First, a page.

(Last Updated on : 17/08/2012)
Punjabi novel is said to have emerged with the works of Bhai Vir Singh, Mohan Singh Vaid, Charan Singh Shaheed, Joshua Fazal Din, and others. Their works are seen as the first tentative works written along the lines of fiction. Vir Singh used the novel form for moralizing purpose, and so did the other writers. Though the Punjabi novel developed under the direct influence of the Western novel, its early form was somewhat deficient in literary value. Yet, these fiction writers did receive Western influence through Hindi and Urdu translations.
The first Punjabi author of fictional works is held to be Nanak Singh (1897-73). Most of the characters in his novels came from the people he knew well- the lower middle class in the urban setting of Punjab
. He also depicted the struggle of the worker against the capitalistic order, the decaying feudalistic aristocracy, and the rising intellectual. He depicted the life of the Punjabi lower middle class faithfully and with great sympathy; his novels have well-constructed plots. In his reformist zeal, he tended to sentimentalize Punjabi society, but with growing maturity he became more detached and critical, and his writing gained considerably in power. He wrote during the period when Marxist criticism had the foremost place, and, in the misguided belief that "progressive" writing necessarily meant writing about the militant worker, his writing at one point got reduced to mere communist propaganda. He consciously tried to free himself of this impeding influence in his later works.
Nanak Singh is, perhaps, the first writer who made the medium of the novel an instrument of social reform, and, over his long career of more than 50 years, he reflected on the pressing problems of the growing Punjabi society. He wrote around 50 novels. A few of them became very popular with Punjabi readers. Many of his works have been translated into other Indian languages. In his first phase of writing, he brought to the fore the problems of communalism, religious hypocrisy, untouchability, widow marriage, illiteracy, and social and economic backwardness. Some of his most popular novels are China Lahu (The White Blood, 1932), Kagtan di Beri (The Paper Boat), Pavitter Papi (The Pious Sinner), Agg di Khed (The Play of Fire), and Chiterkar (The Painter). After partition, he took up the problems of the independence of women. He has depicted woman fighting for her rights and gaining economic self-reliance. Katti Hoi Patang (The Kite with Cut String) and Adam Khor (Cannibals) represent this period of his writing. Nanak Singh remained active till the mid-1960s, mostly repeating the same themes. In brief, Nanak Singh is a giant among novelists. He is realistic and has portrayed the anguish of the downtrodden throughout his life. He has given voice to those who could not express their feelings and invested them with the grandeur of simple humanity.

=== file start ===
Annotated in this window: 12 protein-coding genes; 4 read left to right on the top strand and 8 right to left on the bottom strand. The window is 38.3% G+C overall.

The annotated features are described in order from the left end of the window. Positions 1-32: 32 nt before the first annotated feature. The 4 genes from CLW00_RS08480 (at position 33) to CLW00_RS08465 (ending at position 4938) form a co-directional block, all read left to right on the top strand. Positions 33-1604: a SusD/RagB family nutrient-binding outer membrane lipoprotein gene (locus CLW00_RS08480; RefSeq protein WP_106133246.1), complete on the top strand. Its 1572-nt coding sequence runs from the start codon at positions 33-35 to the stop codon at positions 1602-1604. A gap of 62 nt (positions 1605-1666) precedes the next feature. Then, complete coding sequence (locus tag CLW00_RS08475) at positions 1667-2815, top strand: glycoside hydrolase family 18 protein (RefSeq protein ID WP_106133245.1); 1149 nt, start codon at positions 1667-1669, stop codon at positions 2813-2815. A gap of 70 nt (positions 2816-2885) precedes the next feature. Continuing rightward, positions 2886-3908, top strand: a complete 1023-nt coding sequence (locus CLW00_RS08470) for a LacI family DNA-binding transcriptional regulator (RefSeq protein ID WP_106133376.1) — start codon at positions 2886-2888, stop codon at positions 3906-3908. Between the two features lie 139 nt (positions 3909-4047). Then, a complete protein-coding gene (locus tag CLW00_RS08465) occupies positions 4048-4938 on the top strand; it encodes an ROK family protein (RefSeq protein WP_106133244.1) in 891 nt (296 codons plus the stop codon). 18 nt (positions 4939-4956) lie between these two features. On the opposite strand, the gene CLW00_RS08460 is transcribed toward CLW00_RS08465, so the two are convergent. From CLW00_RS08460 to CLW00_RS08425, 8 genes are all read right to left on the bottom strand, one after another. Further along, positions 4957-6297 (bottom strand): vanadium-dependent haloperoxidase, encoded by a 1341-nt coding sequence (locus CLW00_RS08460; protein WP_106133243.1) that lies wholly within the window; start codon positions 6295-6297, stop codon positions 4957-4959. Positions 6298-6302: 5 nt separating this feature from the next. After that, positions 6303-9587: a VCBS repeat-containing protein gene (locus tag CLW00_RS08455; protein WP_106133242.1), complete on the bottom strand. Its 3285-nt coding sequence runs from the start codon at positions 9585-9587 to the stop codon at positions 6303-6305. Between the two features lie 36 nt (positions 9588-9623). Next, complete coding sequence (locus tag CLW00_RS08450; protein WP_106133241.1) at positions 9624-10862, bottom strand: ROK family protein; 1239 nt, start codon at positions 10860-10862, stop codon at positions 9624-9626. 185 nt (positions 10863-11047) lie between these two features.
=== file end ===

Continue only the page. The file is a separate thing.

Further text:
After Nanak Singh, the Punjab novel developed under the impact of movements of socialist realism. Surinder Singh Narula (1919) is the most consistent advocate of Marxist ideology in his fiction. His first novel, Peo Putter (Father and Son, 1946), accepted as a major work of fiction, narrates the story of the city of Amritsar